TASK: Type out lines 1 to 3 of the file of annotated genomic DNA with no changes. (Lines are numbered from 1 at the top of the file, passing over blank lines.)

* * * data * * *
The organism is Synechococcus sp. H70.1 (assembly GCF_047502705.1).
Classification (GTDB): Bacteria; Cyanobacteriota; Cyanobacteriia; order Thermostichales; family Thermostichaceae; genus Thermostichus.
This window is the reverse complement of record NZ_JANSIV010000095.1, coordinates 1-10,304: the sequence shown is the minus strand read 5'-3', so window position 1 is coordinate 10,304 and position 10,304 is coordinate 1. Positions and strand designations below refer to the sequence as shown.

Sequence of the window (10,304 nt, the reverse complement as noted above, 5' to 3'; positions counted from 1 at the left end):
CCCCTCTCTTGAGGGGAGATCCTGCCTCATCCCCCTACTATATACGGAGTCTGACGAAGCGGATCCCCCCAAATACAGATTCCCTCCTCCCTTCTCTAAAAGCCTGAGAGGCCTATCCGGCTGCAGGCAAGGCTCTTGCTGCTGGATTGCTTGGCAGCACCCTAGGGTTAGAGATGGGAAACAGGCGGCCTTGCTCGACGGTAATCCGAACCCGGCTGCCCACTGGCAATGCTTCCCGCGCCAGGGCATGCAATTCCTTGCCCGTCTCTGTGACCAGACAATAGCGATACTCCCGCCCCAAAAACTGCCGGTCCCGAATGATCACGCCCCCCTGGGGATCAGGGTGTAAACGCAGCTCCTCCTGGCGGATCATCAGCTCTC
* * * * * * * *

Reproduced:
The organism is Synechococcus sp. H70.1 (assembly GCF_047502705.1).
Classification (GTDB): Bacteria; Cyanobacteriota; Cyanobacteriia; order Thermostichales; family Thermostichaceae; genus Thermostichus.
This window is the reverse complement of record NZ_JANSIV010000095.1, coordinates 1-10,304: the sequence shown is the minus strand read 5'-3', so window position 1 is coordinate 10,304 and position 10,304 is coordinate 1. Positions and strand designations below refer to the sequence as shown.